At the Intersection: Destabilizing White Creole Masculinity at the 18th-Century Little Bay Plantation, Montserrat, West Indies
Author(s): Jessica Striebel MacLean
Guided by contemporary humoral theory, 18th-century Europeans believed climate and bodily humors to be mutually influential and correlated in their effect on human temperament, appearance, and behavior. Resettlement to a new climate was understood to create humoral imbalances fundamentally affecting an individual’s character and even physical appearance including skin color. Subject to the effects of tropical climate British settlers to the West Indies thus transformed were viewed as contaminated, degenerate, and culturally distinct by the metropole, their whiteness and Britishness called into question. Born in the colonies of British descent, the white Creole was inherently degraded. Disrupting the notion that whiteness and masculinity are stable social categories, intersectionality as an analytical concept makes space for the relational aspects of white Creole masculinity situated at the intersection of the distinct social systems and power structures of the metropole, the Montserratian planter class, and the emergent racialized violence of the plantation. Looking at the way the architecture of the planter’s dwelling house offset the deleterious effect of climate and his clothing asserted his white, British masculinity, this paper explores the fluid, relational, and intersectional aspects of race, gender, ethnicity, and class as they informed the complexities of white Montserratian Creole planter identity.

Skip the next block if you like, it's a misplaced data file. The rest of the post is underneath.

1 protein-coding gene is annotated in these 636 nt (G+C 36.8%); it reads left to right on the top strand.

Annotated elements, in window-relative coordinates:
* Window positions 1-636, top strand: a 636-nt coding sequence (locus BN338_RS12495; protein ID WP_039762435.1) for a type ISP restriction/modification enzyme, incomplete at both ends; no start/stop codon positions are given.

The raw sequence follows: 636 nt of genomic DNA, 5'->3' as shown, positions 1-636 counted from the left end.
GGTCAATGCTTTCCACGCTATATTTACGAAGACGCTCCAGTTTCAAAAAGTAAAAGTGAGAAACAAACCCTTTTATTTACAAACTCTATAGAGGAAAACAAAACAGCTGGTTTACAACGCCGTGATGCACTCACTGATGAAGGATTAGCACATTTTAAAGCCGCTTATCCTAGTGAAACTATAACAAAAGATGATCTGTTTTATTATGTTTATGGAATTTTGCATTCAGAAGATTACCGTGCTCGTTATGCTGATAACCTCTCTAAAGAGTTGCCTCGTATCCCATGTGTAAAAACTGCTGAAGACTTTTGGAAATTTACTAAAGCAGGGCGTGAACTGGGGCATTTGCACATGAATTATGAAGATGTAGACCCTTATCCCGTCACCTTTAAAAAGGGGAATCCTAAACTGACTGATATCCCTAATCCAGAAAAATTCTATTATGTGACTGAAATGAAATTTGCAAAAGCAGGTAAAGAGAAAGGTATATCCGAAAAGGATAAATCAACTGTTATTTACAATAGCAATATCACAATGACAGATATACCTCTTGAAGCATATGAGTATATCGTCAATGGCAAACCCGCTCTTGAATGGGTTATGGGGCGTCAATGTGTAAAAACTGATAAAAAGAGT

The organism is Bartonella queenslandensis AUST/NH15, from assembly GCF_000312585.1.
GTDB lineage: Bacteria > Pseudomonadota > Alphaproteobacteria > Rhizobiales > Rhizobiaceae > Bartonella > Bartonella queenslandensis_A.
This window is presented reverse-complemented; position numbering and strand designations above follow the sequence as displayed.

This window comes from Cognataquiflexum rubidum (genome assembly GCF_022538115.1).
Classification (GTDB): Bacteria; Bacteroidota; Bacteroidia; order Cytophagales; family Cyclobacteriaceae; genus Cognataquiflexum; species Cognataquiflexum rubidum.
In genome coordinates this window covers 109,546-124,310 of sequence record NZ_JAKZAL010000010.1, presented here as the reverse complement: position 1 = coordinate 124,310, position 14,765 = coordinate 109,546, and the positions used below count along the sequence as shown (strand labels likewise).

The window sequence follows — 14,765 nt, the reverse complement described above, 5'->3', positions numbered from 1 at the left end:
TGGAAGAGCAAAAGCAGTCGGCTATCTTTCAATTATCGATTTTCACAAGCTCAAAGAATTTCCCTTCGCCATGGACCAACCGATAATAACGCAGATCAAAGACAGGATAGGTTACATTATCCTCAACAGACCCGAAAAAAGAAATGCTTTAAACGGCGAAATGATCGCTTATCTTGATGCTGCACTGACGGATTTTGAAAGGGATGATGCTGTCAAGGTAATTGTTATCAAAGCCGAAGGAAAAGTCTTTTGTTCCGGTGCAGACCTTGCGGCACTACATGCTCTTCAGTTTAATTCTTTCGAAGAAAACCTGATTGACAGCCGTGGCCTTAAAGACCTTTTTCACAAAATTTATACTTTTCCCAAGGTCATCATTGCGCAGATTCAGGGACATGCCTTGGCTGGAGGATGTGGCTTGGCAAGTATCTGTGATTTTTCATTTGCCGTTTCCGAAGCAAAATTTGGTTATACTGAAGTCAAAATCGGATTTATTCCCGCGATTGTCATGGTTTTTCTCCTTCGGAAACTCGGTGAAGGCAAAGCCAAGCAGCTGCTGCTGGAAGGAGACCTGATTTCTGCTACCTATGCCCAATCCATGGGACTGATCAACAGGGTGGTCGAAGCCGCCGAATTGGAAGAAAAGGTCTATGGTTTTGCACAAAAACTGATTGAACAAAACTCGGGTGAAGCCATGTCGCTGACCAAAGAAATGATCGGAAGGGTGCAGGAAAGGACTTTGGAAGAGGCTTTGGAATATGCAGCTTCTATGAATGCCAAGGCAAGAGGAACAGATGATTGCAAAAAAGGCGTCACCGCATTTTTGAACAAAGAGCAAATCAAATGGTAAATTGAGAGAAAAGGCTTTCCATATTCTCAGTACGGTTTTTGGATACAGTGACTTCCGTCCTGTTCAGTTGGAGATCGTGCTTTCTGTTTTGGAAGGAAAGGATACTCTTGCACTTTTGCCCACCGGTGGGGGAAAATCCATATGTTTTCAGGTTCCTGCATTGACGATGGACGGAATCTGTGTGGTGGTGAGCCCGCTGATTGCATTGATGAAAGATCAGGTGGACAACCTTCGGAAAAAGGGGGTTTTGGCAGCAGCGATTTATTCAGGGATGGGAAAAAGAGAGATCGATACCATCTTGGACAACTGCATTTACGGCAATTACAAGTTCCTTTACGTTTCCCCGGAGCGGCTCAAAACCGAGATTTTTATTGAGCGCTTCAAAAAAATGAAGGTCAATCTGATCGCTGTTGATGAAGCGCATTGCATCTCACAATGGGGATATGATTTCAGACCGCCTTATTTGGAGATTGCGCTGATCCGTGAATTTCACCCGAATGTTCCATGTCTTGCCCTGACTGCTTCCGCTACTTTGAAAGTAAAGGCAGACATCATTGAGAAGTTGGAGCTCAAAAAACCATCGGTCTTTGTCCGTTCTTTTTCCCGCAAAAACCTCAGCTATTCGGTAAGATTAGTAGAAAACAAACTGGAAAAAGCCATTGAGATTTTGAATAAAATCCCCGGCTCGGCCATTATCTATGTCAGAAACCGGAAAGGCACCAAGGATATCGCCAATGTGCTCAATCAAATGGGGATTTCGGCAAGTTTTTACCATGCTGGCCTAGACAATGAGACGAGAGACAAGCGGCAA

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At the Intersection: Destabilizing White Creole Masculinity at the 18th-Century Little Bay Plantation, Montserrat, West Indies. Jessica Striebel MacLean. Presented at The 81st Annual Meeting of the Society for American Archaeology, Vancouver, British Columbia. 2017 ( tDAR id: 431954)
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min long: -90.747; min lat: 3.25 ; max long: -48.999; max lat: 27.683 ;
Abstract Id(s): 17448